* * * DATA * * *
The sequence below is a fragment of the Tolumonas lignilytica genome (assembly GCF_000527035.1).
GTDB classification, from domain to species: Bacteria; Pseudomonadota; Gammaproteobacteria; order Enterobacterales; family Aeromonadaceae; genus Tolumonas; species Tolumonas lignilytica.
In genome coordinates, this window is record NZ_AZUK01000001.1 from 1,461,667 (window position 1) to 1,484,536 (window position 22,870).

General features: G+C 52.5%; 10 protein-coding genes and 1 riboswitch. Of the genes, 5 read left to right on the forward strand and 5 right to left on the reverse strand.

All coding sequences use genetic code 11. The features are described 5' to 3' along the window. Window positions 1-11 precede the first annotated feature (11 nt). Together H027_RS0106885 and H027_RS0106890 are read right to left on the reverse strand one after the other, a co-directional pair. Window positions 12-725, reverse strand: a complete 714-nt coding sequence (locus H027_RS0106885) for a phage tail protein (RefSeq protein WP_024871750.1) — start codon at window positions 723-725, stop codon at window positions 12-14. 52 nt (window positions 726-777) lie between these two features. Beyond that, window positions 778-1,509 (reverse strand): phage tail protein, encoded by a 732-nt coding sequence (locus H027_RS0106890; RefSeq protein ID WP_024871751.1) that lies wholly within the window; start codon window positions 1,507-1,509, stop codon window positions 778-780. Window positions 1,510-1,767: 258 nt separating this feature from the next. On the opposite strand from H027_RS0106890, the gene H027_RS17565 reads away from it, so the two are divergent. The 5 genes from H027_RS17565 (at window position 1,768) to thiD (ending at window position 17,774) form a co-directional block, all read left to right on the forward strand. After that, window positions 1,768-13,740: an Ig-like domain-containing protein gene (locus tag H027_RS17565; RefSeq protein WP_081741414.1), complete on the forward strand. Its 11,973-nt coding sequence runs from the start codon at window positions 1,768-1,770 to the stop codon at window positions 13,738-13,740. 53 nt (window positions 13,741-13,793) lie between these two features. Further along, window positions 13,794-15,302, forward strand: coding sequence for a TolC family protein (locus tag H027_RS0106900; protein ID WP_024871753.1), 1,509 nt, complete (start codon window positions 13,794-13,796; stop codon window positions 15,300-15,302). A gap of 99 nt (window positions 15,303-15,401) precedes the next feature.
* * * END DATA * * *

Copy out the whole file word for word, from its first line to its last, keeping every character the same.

The sequence below is a fragment of the Tolumonas lignilytica genome (assembly GCF_000527035.1).
GTDB classification, from domain to species: Bacteria; Pseudomonadota; Gammaproteobacteria; order Enterobacterales; family Aeromonadaceae; genus Tolumonas; species Tolumonas lignilytica.
In genome coordinates, this window is record NZ_AZUK01000001.1 from 1,461,667 (window position 1) to 1,484,536 (window position 22,870).

General features: G+C 52.5%; 10 protein-coding genes and 1 riboswitch. Of the genes, 5 read left to right on the forward strand and 5 right to left on the reverse strand.

All coding sequences use genetic code 11. The features are described 5' to 3' along the window. Window positions 1-11 precede the first annotated feature (11 nt). Together H027_RS0106885 and H027_RS0106890 are read right to left on the reverse strand one after the other, a co-directional pair. Window positions 12-725, reverse strand: a complete 714-nt coding sequence (locus H027_RS0106885) for a phage tail protein (RefSeq protein WP_024871750.1) — start codon at window positions 723-725, stop codon at window positions 12-14. 52 nt (window positions 726-777) lie between these two features. Beyond that, window positions 778-1,509 (reverse strand): phage tail protein, encoded by a 732-nt coding sequence (locus H027_RS0106890; RefSeq protein ID WP_024871751.1) that lies wholly within the window; start codon window positions 1,507-1,509, stop codon window positions 778-780. Window positions 1,510-1,767: 258 nt separating this feature from the next. On the opposite strand from H027_RS0106890, the gene H027_RS17565 reads away from it, so the two are divergent. The 5 genes from H027_RS17565 (at window position 1,768) to thiD (ending at window position 17,774) form a co-directional block, all read left to right on the forward strand. After that, window positions 1,768-13,740: an Ig-like domain-containing protein gene (locus tag H027_RS17565; RefSeq protein WP_081741414.1), complete on the forward strand. Its 11,973-nt coding sequence runs from the start codon at window positions 1,768-1,770 to the stop codon at window positions 13,738-13,740. 53 nt (window positions 13,741-13,793) lie between these two features. Further along, window positions 13,794-15,302, forward strand: coding sequence for a TolC family protein (locus tag H027_RS0106900; protein ID WP_024871753.1), 1,509 nt, complete (start codon window positions 13,794-13,796; stop codon window positions 15,300-15,302). A gap of 99 nt (window positions 15,303-15,401) precedes the next feature.